Oil from different seeds in fruits has been exploited for nutritional and health benefits ranging from provision of essential nutrients for cellular metabolic processes to being an alternative route to the orthodox drugs in the quest for a better living. However, adverse consequences following consumption of this seed oils on both the liver and kidney are not well known. The present study was carried out to assess the integrity of the liver and kidney following the administration of different doses of Citrullus lanatus seed extracts (oil) to mature female albino Wistar rats. Twenty - four female albino Wistar rats weighing between 179 g – 257 g were randomly divided into four groups of six animals per group. Animals in group 1(control group) received normal rat chow placebo. The experimental groups 2, 3, and 4 received 932.0 mg, 1864.0 mg and 2796.0 mg seed oil extract / kg body weight in 0.2, 0.4 and 0.6 ml respectively for twenty-one (21) days by oral gavaging. The effects of treatment on the integrity of the liver and kidney were assessed by measuring the activities of serum alanine aminotransferase (ALT), aspartate aminotransferase (AST), and alkaline phosphatase (ALP) for liver and Na+, K+, Cl-, HCO3 and Creatinine for kidney as well as the histomorphology of the liver and kidney for possible distortions. The results showed a dose-dependent decrease that was only significant (p<0.05) in group 4 relative to the control group for ALT, while both AST and ALP showed non-significant (p>0.05) changes. Furthermore, non-significant changes were recorded for Na+, K+, Cl-, HCO3 and Creatinine. Histomorphologically, the liver and kidney integrity were not altered except for fatty infiltration of group 4 hepatocytes relative to control group and hyperchromasia of group 4 kidney relative to control. Generally, this study showed that Citrullus lanatus seed oil consumption results are of great advantage to liver and kidney tissues when consumed.
This study investigated the mycoremediation effects of Pleurotus ostreatus and selected surfactants (Triton x-100 and meshed Costus afer stem) on the growth performance of fluted pumpkin (Telfairia occidentalis) in crude oil impacted soil and their effects on the electrolytes, urea and creatinine levels of Wistar rats fed with aqueous leaf extract of fluted pumpkin (Telfairia occidentalis) cultivated on the amended soil. Crude oil highly impacted soil excavated from an oil spill site at Obeche community in Ogba/Egbema/Ndoni Local Government Area of Rivers State, Nigeria was used. Remediation was induced using white rot fungus (Pleurotus ostreatus), phyto-emulsified surfactant (Costus afer stem) and chemical surfactant (Triton x-100). Seven experimental cells (20cm diameter x 20cm high polypropylene bags) labelled A-G, each containing 2kg of polluted soil were used. The application of amendments to the crude oil impacted soil affected the growth of fluted pumpkin. Cell D (PSS + Triton x-100) was observed to have the highest number of leaves (15.00 ± 0.70), highest vine length (45.00 ± 0.00), highest fresh weight of leaves (16.50 ± 0.70) when compared with other cells. The control cell, cell A (CISS) and cell F (CISS + Pleurotus ostreatus + Triton x-100) also were observed to have a positive effect on the growth performance of fluted pumpkin. When the aqueous leaf extract of fluted pumpkin was administered to the Wistar rats, potassium level was observed to be decreased in groups C to G with cell D having the lowest value (3.99 ± 0.00) when compared with group A (29.39±34.44). The results also indicated that groups C, D, F, and G were decreased when compared with group A for sodium, only group E was decreased when compared with group A for Chlorine, all the groups for Calcium where significantly (p≤0.05) decreased when compared with group A. There was a significant (p≤0.05) difference when group A is compared with group G for Bicarbonate. Histopathological evaluation of the kidney of Wistar rats revealed the presence of congested renal vessels and haemorhage.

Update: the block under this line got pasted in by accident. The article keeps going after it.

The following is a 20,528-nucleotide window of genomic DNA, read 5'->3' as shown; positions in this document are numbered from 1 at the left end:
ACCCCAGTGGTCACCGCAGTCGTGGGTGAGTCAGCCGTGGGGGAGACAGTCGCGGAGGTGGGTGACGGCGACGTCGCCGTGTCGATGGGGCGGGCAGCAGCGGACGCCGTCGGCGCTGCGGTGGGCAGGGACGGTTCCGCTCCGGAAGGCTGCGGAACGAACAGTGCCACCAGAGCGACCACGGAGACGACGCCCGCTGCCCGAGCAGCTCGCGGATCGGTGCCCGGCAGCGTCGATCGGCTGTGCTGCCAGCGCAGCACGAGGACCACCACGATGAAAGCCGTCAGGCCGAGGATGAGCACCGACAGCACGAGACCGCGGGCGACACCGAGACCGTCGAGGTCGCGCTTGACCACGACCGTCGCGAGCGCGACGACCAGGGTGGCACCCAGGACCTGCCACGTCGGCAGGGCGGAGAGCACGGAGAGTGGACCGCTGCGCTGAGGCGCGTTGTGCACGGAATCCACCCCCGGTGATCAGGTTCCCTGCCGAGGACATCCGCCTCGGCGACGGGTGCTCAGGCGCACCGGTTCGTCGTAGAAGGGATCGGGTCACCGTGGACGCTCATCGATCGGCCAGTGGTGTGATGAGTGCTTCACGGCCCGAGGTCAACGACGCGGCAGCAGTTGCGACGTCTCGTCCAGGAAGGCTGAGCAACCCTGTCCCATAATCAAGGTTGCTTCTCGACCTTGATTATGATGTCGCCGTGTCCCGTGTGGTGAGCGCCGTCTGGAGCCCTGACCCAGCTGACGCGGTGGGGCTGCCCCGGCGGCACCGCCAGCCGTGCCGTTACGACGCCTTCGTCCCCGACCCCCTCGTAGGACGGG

Aims: Management of a complex metabolic disease like diabetes can be very challenging since it involves a careful combination of medication, exercise, diet and regular monitoring of blood glucose in order to achieve good glucose control. The study aimed at determining predictors of glycaemic control of type 2 diabetic patients using diabetes self-management approach.
Study Design: A Cross-sectional study.
Place and Duration of study: Diabetes clinic at two selected district hospitals in Ashanti region of Ghana.
Methodology: A structured questionnaire was used to collect demographic, medical history and dietary information. A validated Diabetes Self-Management Questionnaire was also used. Serum glycated haemoglobin (HbA1c) was used as the standard for glycaemic control.